Pressure sores are also known as decubitus ulcers or bedsores. They are lesions which are primarily caused by constant pressure on soft tissues which cover bony parts of the body restricting blood flow to the contact areas. Generally, the most likely areas to be affected are the hips, elbows, knees, ankles or the back of the head.
The main factors causing decubitis ulcers – other than unrelieved pressure – are friction and shearing forces affecting the contact area when moving the person, and humidity caused by sweating or incontinence. The patient’s inability to move about and adjust position when sitting or reclining can quickly lead to the development of pressure sores unless prevention measures are taken.
The development of bedsores in frail and elderly people can sometimes be fatal, despite medical intervention, so care and prevention is critical for inactive and immobile people. Current best practise for early prevention of decubitis ulcers is the use of pressure relieving surfaces such as air mattresses, medical sheepskins or specialised cushions for seating. This is a primary consideration where an individual is unable to readily change position by their own efforts. A valuable aid to pressure wound prevention as an aid to pressure relief is the use of a genuine medical grade sheepskin.
Common sense suggests prevention is better than cure, which applies particularly to pressure sores, being both painful and slow to heal, and most of which are definitely preventable if good clinical practice is followed.
It is most important those who are at risk are identified and to intervene early with strategies for prevention, in the bed, wheelchair, chair, in the bath or on the commode.
The main treatment of decubitis ulcers is to remove or reduce the pressure by turning the patient regularly (at least every two hours is considered effective), together with other medical interventions. Care procedures are typically defined as low, medium, high with different and increasingly complex procedures necessary to be followed by nursing staff.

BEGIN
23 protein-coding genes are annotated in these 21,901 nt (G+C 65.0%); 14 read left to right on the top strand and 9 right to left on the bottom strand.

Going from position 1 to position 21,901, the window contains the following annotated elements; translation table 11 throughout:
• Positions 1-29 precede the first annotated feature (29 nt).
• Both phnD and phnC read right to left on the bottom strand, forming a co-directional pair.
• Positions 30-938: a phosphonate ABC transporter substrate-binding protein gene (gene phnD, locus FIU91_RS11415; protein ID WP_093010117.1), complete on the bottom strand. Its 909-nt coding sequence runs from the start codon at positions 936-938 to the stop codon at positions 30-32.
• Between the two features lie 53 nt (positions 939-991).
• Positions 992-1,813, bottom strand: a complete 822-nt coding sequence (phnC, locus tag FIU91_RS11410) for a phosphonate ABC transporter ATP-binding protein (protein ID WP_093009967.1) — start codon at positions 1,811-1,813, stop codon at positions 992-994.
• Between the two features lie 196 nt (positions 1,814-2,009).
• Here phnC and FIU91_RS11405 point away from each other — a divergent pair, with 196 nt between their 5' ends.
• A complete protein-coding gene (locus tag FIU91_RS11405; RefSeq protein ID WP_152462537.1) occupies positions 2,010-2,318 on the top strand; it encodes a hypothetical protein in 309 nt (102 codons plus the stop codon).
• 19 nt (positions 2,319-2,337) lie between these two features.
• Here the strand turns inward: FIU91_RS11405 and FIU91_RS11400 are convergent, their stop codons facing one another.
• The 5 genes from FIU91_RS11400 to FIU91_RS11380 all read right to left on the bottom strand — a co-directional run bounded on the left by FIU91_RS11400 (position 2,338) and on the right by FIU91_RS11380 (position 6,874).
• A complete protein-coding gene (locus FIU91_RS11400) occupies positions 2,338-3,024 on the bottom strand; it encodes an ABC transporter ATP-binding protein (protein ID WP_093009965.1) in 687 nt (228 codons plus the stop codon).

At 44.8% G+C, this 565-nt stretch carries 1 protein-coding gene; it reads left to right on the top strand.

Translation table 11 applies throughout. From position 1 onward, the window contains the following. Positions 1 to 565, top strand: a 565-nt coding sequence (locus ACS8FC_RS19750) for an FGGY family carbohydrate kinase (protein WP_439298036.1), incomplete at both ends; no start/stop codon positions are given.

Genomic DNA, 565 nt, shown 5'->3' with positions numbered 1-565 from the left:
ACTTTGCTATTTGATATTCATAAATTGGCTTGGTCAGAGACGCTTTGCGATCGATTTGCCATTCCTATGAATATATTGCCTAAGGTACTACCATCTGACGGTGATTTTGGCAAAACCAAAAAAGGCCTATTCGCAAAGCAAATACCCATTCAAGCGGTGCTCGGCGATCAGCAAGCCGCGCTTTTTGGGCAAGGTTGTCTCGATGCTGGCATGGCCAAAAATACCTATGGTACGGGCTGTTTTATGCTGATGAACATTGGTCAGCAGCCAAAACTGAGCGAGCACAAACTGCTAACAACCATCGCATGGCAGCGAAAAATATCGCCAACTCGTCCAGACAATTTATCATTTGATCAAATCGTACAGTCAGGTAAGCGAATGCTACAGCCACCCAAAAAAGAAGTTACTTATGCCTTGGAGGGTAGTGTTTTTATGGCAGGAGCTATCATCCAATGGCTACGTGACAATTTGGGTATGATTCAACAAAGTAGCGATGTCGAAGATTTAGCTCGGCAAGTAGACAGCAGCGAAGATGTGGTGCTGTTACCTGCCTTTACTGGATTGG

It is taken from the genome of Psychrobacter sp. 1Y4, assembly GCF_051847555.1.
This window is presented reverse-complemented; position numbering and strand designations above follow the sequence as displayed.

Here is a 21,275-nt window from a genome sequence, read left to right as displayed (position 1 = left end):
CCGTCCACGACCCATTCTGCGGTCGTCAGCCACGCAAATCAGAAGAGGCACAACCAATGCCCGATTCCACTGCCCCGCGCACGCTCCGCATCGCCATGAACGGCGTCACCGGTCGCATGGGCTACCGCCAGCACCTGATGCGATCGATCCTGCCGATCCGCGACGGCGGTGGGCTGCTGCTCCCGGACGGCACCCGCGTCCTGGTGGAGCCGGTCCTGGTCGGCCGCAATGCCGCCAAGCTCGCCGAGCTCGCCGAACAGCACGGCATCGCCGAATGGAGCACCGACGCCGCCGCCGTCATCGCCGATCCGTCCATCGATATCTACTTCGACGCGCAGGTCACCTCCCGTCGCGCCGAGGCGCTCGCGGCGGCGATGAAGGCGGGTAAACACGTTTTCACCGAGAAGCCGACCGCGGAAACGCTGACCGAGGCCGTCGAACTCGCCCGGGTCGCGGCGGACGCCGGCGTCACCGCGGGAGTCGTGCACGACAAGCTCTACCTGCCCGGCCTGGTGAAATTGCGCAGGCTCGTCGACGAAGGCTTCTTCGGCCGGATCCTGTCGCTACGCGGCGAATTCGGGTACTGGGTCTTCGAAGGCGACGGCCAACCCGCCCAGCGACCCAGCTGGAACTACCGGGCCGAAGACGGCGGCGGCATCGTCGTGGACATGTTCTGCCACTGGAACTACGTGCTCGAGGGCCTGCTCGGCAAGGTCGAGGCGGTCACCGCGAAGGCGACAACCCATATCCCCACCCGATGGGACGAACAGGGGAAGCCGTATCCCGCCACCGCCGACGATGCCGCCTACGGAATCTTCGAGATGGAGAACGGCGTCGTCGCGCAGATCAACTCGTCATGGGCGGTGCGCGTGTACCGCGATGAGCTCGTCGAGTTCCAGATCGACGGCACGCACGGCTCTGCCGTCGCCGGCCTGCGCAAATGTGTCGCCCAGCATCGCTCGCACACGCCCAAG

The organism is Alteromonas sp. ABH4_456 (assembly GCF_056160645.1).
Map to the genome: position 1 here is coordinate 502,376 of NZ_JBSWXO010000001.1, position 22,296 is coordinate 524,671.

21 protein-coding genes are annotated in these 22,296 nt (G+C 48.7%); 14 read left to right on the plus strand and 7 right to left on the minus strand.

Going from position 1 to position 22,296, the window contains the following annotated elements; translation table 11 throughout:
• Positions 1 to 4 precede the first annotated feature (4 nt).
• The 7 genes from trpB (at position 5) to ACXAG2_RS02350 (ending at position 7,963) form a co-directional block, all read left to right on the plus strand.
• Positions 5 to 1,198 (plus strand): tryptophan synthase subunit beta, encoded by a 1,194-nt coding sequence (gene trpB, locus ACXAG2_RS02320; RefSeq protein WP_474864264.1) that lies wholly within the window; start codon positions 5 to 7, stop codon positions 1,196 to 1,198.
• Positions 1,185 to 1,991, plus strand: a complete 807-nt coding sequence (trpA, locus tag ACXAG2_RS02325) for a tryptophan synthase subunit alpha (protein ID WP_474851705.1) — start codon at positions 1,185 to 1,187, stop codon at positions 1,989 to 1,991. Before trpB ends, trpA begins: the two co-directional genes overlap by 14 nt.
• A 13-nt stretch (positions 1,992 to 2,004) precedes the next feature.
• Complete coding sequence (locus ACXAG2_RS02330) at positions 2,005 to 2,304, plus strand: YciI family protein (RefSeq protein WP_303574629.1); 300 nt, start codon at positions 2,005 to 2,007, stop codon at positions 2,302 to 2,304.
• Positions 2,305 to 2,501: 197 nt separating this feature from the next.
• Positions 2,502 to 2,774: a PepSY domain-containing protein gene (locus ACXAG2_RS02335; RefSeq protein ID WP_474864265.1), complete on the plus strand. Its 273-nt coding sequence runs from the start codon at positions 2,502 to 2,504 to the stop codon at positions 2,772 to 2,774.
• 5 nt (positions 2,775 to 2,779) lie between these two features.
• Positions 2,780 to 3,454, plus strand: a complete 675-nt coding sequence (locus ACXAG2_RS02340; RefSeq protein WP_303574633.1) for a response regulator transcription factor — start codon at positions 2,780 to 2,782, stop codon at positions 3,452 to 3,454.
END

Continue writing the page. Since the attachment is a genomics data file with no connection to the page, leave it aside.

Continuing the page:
An inadequate blood supply and resulting reperfusion injury when blood re-enters tissue can be the cause of pressure ulcers, often experienced by healthy individuals seated in the same position for extended periods of time: the resulting dull ache is indicative of reduced blood flow to affected areas. This may lead in turn to tissue damage and cell death, with a sore starting as a painful red-coloured area which eventually turns purple. If this remains untreated for any length of time it may then break open and become infected, especially in a moist environment.
Stage 1 pressure ulcers are mostly superficial discolouring of the skin and considered low risk. It is relatively easily treated by ensuring immediate removal of pressure to the affected area.
Stage 2 pressure ulcers involve damage to the skin layer with the appearance of a typical blister-like abrasion, able to be treated as medium risk.
Stage 3 pressure ulcers are serious and more difficult to treat, due to diminished blood supply – with the damage extending below the skin layer and forming the typical ulcer appearance.
Stage 4 pressure ulcers are the deepest level of decubitus ulcer, often extending into the muscle, tendon, or even bone. Stages 3 and 4 ulcers are considered as high risk, with a healing success rate only slightly better than 55% within 12 months of treatment.
There are many techniques used to minimise the risk of pressure ulcers in at risk groups. These include nutritional supplements, topical skin protection and mechanical devices to mimic the effect of movement, such as alternating pressure mattresses. The most commonly used method of reducing the risk of pressure ulcers is regular nursing intervention and a ‘turning schedule’ to ensure the weight of the immobile patient is redistributed, reducing sustained pressure on a vulnerable area. Keeping strict moisture control is also most important as damp, humid conditions will aggravate pressure sensitive areas.
Effective cure includes ongoing removal of dead tissue to reduce the medium for bacterial growth, which will compromise healing of the wound. This, together with systematic infection control, is currently the most effective medical intervention for decubitis ulcers (bedsores, pressure ulcers).
The individuals age and other ongoing medical conditions can greatly reflect their healing ability. A healthcare professional should always be consulted for an individuals pressure care needs, both in prevention measures and treatment needs.